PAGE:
As published in IBM Big Data & Analytics Hub
Intersect360 Research studies the opportunities for high performance technologies, including high performance computing areas in science, engineering
and business. CEO Addison Snell (this week’s IBM Big Data and Analytics Hero) shares his insights with us.
What are some of the challenges with getting started with big data and analytics?
With big data, what we see is an expanding opportunity for the application of high performance computing technologies in a wider range of enterprise
applications, some of which are brand new to this ecosystem. The growth, creation and the accessibility of data is stressing those organization’s
ability to manage or gain competitive advantage from that data. In our surveys on big data, users have consistently shown that what they really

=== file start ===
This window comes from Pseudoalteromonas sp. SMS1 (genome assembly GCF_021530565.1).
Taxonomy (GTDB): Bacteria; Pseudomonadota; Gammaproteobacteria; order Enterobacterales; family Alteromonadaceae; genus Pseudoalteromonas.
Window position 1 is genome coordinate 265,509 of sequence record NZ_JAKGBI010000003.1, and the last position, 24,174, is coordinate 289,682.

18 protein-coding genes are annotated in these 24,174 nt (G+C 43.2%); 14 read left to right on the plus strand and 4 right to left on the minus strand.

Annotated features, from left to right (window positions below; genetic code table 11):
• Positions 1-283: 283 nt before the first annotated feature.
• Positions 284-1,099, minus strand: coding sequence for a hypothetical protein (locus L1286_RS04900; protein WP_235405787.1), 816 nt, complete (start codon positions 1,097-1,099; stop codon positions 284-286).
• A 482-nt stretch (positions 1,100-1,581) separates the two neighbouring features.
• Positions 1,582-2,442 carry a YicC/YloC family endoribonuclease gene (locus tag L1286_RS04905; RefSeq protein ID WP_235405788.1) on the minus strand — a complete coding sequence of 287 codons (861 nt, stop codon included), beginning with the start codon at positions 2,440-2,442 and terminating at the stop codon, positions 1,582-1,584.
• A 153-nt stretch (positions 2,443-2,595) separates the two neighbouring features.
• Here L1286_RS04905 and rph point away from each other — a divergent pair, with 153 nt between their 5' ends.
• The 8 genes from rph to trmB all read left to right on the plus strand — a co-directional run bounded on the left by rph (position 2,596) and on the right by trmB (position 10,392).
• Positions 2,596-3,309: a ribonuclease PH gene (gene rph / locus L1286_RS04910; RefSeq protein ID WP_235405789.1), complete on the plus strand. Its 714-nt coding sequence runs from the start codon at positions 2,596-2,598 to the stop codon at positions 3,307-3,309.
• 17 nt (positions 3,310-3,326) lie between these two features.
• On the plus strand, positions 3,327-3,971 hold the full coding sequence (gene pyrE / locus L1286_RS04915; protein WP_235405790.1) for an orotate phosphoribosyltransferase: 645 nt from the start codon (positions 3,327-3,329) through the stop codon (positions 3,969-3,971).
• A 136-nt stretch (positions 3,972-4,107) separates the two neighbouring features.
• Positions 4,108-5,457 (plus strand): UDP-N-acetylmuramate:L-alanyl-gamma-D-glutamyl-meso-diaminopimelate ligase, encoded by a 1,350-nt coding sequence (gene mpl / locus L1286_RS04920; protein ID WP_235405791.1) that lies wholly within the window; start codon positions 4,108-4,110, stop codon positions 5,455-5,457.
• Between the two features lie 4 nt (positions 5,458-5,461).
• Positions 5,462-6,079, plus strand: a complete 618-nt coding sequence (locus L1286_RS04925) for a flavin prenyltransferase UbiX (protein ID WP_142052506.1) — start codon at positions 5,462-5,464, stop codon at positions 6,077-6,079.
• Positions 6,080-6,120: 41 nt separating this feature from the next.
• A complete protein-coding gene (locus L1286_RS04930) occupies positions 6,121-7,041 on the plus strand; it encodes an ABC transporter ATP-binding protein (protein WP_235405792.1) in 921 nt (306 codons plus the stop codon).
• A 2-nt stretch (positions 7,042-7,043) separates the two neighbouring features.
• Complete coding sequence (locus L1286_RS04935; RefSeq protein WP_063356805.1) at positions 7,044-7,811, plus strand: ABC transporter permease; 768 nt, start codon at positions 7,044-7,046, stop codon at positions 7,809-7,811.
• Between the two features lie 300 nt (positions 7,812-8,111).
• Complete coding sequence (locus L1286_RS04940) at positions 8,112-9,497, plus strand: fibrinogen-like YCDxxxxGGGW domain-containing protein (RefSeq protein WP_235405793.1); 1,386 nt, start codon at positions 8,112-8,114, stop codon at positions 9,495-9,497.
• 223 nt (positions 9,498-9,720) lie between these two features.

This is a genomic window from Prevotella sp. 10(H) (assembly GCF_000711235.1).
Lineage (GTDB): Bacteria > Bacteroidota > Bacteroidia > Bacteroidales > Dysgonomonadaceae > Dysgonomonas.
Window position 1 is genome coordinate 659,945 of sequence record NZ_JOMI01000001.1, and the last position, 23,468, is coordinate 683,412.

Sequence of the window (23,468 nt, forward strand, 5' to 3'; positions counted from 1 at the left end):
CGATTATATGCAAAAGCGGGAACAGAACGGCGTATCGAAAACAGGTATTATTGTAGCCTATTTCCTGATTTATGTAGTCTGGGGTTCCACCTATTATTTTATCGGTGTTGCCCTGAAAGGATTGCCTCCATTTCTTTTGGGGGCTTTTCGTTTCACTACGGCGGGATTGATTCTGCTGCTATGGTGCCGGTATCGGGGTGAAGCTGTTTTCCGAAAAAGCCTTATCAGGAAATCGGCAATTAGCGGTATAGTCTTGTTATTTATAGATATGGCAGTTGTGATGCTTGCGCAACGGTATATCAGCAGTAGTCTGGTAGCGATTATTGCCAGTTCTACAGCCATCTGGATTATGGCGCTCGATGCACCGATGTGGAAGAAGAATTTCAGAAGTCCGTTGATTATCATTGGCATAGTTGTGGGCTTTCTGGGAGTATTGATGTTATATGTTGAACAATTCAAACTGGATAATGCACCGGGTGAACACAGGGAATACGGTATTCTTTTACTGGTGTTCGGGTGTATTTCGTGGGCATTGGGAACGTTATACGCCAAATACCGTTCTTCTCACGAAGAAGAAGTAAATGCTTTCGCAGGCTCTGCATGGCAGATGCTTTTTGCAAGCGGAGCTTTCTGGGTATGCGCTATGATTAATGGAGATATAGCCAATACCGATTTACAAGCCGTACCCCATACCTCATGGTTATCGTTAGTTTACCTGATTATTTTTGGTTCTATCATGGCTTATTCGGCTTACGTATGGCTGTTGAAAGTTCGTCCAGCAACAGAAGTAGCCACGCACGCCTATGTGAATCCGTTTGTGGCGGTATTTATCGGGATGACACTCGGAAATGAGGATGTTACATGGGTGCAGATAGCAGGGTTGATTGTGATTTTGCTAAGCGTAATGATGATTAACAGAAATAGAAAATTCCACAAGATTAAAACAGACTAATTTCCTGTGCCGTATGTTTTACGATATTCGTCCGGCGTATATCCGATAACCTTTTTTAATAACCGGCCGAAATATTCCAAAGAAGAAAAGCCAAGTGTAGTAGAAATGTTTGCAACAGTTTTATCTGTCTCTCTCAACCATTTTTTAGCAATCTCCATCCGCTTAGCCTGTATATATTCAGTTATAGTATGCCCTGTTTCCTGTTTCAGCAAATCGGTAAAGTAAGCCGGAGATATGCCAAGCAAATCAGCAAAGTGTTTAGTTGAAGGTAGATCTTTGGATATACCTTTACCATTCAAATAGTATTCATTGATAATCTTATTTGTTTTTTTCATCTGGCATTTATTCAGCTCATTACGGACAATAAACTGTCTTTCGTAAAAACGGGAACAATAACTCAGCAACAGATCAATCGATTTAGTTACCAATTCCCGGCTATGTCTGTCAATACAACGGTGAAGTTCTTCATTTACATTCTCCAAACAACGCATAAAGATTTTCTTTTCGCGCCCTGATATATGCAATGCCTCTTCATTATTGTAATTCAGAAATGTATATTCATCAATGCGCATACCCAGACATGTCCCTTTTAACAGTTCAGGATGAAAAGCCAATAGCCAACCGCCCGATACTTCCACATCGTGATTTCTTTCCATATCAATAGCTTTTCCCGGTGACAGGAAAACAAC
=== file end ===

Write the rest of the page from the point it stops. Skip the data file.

need is the ability to scale their environments, whether from a technology perspective or just helping them take their queries, their algorithms,
their applications that they’ve written in-house and find a way to move those from desktops, to servers, to clusters of servers, to large supercomputers—whatever
it takes to move them to that next level of insight.
What impact does big data and analytics have on business today?
We are still in relatively early days of big data and these types of deployments.
People are saying I read about a guy who dug in his backyard and found treasure and I want to dig in my backyard and find treasure. But we’re still
defining what those solutions are, and how they apply to different kinds of organizations.
Sometimes you have an oil company that needs to ingest hundreds of terabytes in a single file. Sometimes you have a genome X company or Biosciences
where you have lots and lots of little files. Those are different types of problems. A financial organization might have a very short life span
of data where the data last for hundreds of seconds before it needs to be transacted on or it’s useless, whereas a pediatric hospital might have
a cat scan of a two-year-old and they need to hold that data for the life of the patient, plus some years. That might be a hundred-plus years that
you need to plan to keep that data active and be able to access it in a reliable way.